How do you screen out serial killers on a dating app?

Practical tips to help you swipe left on danger. Because dating is weird enough without potentially being courted by a criminal

Published 9/19/2022 6:00 a.m. EDT

Woman kicks away creepy man’s dating profile

Because I’m a single woman, my friends send me stories about how being single sucks, like a Newsweek story about it being more likely for a woman over 40 to be killed by terrorists than to get married. That wasn’t even true, but as Rosie O’Donnell’s character said in “Sleepless In Seattle,” it feels true.

This week, more than one person forwarded the link to the bountifully yikes-inducing Washington Post story about a Harrisburg, Pennsylvania, woman named Monica White who found out that Anthony Robinson, the deeply sketchy ex-boyfriend she met online, is the alleged “shopping cart killer.” He is so named because he’s accused of killing women and dumping their bodies in shopping carts. SO. MUCH. YIKES.

This was personally triggering because I’m the same age White was when she met her beau, and because all those people who told me that online dating was a one-way ticket to being the dead lady on a “Dateline NBC” episode may have a point. A Pew Research study from 2020 found that 46% of respondents believe that dating apps are somewhat unsafe or not safe at all, yet 1 in 3 people have used them, because it seems that’s just how you date now.

Most of the time, the most I worry about is some light catfishing, like that time that a dude on Hinge asked me if I rented or owned three minutes after we started chatting. And now I gotta worry about this?

Actually, I shouldn’t worry, says matchmaker and dating and relationship coach Michelle Jacoby of D.C. Matchmaking. “That’s a sad way to date,” she says. “Dating, or doing anything, from a place of fear is not a good decision. Online dating sites are a wonderful tool, and almost everyone on them are normal people looking for love. It’s like one person can cause a problem but it’s not most of the people.”

A better way to approach it is from a solid place of common sense. In the dating boot camp she runs, she said “we talk about strategy, about security and safety,” says Jacoby, the author of the book “Never Waste Time On The Wrong Man Again.” It’s not about anticipating trouble, but being smart. Here are some of her pointers:

  • Have a buddy system: In the mid-’90s, I went on my first and last date from a newspaper personal ad, and was so wary I had friends sit in the same diner several booths away to make sure he wasn’t going to murder me. Jacoby doesn’t suggest taking your friends on your actual date, but she does think they should know when you have one. “Someone should know exactly where you’re going. Take a screen shot. Let someone know ‘If you don’t hear from me by midnight, you know there’s a problem.’ ” It’s also a good idea to activate location services on your phone, she says. Not scared. Just smart.
  • Know who you’re dating before you do: Jacoby recommends that the participants in her dating boot camp use, a background check service that can be used with simply a phone number. Recently, a client plugged a potential date’s number in to find he’d had assault charges, “and immediately unmatched.” Whew!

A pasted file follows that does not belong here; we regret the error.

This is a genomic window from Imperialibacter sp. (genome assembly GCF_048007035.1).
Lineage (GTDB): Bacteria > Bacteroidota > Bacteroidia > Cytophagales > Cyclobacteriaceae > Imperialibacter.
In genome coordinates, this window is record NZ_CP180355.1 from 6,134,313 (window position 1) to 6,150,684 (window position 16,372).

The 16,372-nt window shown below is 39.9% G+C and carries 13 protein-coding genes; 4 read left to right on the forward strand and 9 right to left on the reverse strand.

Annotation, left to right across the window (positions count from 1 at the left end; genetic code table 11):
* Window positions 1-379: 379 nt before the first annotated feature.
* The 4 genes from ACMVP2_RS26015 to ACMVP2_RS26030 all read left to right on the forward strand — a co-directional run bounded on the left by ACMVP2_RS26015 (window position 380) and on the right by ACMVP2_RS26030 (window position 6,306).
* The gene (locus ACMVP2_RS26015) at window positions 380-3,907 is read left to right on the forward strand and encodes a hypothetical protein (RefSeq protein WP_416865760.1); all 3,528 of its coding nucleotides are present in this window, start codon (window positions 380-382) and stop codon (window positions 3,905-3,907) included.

• Make note of those red flags flying: Jacoby says that women are socialized to be nice, even if that means ignoring those tiny flutters in your stomach that tell you this isn’t a good situation. Don’t do that. “If something doesn’t feel comfortable, you should feel comfortable offending someone if you don’t feel safe,” she says, adding that a good strategy is to end the date and go somewhere public, like a bookstore, and wait until the creepy date has left before walking to your car.
  • Be vigilant: You can’t let your guard down once you get past that first date and a relationship starts. Jacoby says that while she is absolutely not victim-blaming, there were specific tells in Monica White’s recounting of her relationship with Robinson that should have been concerning. For instance, he didn’t have a permanent address and “was a financial mess,” once showing up at White’s home with a one-way bus ticket and insisting he stay with her until he could make enough money to get back to D.C. “Some people are in financial messes who are not ax murderers, but it does mean their lives and their acts are not together. A man who can’t afford a bus ticket is not someone you should date,” she added. “Those types of red flags can be the tip of the iceberg, symptoms of all kinds of things hiding under the water that you can’t see.”
  • Visit and verify his village: Jacoby says it’s important to meet your potential partner’s friends, not only because you need to know that he has friends, and also that he isn’t hiding a whole other family in a different state, but because they can fill in some gaps. “You want to have access to them, to see the way they live,” she says. “When I met my husband, I asked his friends about him. I said ‘If you have a sister, would you let them date Rob?’ and they said ‘Yes.’ ”

One of the reasons that White’s story resonated so much with me was that it further illustrates how hard dating is for women over a certain age. But don’t despair, and don’t date just anybody because you think your pickings are slim, Jacoby says.

“If you have a fabulous profile and great pictures, being in your 50s matters not. Compromise is part of life, but settling is not something anyone should do.”

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